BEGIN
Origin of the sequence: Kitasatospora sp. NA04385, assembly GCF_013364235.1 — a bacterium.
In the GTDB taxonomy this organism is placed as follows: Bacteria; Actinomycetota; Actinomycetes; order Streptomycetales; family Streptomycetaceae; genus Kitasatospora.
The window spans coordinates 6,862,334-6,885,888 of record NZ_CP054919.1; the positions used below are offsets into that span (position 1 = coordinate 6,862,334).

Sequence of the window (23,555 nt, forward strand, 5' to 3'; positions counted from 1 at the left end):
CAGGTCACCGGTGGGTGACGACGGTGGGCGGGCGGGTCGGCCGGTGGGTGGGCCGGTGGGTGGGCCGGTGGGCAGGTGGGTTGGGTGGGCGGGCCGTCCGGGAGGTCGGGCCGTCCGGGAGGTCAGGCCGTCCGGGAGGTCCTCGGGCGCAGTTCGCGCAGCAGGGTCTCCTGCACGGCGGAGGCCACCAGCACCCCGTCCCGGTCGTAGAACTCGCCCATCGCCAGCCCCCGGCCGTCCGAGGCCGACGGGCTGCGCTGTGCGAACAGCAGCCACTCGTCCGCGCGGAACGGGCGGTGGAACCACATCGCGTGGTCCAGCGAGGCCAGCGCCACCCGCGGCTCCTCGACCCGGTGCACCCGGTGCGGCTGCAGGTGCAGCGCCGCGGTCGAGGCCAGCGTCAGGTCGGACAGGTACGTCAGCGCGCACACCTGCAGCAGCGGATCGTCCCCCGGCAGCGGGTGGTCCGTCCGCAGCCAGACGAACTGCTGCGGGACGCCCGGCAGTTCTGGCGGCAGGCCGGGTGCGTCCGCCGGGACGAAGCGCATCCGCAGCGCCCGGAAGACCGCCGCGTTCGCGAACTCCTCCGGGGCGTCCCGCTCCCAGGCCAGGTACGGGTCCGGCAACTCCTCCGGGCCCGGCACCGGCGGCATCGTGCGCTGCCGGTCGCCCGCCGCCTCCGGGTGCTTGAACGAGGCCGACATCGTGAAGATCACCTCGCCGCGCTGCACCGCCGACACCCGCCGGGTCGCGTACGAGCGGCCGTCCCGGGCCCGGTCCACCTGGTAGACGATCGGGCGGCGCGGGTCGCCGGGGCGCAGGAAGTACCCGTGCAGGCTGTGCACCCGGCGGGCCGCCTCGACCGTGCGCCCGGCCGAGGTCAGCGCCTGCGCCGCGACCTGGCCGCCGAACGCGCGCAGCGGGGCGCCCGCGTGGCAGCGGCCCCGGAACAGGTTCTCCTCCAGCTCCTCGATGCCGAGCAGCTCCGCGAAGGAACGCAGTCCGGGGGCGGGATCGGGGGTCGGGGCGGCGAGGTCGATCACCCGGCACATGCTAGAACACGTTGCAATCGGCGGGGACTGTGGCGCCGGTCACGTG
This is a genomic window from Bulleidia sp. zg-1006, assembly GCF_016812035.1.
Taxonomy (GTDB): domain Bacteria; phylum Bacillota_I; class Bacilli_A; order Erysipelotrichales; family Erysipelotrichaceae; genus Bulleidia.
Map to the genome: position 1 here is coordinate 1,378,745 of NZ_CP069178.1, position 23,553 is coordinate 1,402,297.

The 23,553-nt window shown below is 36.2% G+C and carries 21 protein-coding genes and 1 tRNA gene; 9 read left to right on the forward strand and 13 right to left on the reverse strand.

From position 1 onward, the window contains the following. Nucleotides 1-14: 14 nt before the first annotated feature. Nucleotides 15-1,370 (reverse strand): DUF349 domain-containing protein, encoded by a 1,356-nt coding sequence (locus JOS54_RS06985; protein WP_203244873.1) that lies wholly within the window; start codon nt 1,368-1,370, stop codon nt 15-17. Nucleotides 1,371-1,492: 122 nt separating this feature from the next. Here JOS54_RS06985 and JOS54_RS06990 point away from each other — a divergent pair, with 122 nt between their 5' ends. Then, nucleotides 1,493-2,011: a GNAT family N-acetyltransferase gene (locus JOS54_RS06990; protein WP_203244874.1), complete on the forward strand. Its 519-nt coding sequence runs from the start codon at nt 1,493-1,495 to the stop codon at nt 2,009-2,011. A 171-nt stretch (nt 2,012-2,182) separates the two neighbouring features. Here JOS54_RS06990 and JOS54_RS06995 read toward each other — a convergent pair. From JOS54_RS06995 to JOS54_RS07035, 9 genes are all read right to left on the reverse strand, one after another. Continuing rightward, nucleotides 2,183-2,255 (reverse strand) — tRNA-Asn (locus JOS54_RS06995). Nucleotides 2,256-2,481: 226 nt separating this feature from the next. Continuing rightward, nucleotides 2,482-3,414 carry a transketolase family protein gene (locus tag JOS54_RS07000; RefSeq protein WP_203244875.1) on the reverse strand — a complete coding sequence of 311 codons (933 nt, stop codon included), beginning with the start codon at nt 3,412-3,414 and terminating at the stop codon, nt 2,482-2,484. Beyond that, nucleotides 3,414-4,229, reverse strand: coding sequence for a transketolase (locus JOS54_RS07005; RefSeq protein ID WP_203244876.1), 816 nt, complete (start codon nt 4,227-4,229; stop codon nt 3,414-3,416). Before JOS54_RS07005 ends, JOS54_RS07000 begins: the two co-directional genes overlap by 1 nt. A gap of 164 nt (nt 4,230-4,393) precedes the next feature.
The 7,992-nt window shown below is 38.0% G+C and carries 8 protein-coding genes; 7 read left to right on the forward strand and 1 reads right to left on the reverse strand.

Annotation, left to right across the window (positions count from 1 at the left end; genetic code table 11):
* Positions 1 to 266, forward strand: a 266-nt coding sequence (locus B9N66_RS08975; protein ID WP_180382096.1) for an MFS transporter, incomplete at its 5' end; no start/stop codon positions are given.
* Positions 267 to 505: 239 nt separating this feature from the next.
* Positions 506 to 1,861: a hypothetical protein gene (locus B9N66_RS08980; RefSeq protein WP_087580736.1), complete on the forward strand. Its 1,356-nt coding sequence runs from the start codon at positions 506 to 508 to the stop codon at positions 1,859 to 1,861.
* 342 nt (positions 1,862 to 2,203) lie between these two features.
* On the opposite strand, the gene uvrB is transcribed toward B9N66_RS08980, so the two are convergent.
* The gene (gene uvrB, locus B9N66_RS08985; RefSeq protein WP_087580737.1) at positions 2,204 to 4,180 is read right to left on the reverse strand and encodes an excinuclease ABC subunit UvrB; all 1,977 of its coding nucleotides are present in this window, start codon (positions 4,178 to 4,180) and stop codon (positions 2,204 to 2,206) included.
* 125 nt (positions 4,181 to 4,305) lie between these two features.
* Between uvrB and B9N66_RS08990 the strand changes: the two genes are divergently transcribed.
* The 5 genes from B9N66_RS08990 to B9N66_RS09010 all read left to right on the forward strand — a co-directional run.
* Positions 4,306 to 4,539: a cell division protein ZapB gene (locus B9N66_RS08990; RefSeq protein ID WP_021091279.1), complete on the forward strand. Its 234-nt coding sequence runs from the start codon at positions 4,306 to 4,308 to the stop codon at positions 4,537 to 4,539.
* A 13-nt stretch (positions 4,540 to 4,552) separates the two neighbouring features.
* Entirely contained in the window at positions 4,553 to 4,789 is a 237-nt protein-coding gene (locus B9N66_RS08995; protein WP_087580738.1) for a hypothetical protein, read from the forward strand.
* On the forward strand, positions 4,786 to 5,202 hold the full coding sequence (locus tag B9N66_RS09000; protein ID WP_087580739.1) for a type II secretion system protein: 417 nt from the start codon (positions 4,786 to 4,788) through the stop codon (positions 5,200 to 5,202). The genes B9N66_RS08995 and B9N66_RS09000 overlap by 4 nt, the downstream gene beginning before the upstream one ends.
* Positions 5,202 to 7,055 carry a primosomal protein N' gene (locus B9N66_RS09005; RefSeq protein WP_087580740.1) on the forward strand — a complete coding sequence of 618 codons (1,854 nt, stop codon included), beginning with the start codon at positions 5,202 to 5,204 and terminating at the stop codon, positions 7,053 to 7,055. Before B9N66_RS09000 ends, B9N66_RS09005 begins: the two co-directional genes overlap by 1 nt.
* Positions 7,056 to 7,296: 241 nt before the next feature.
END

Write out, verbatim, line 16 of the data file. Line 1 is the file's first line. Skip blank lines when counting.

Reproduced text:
* 342 nt (positions 1,862 to 2,203) lie between these two features.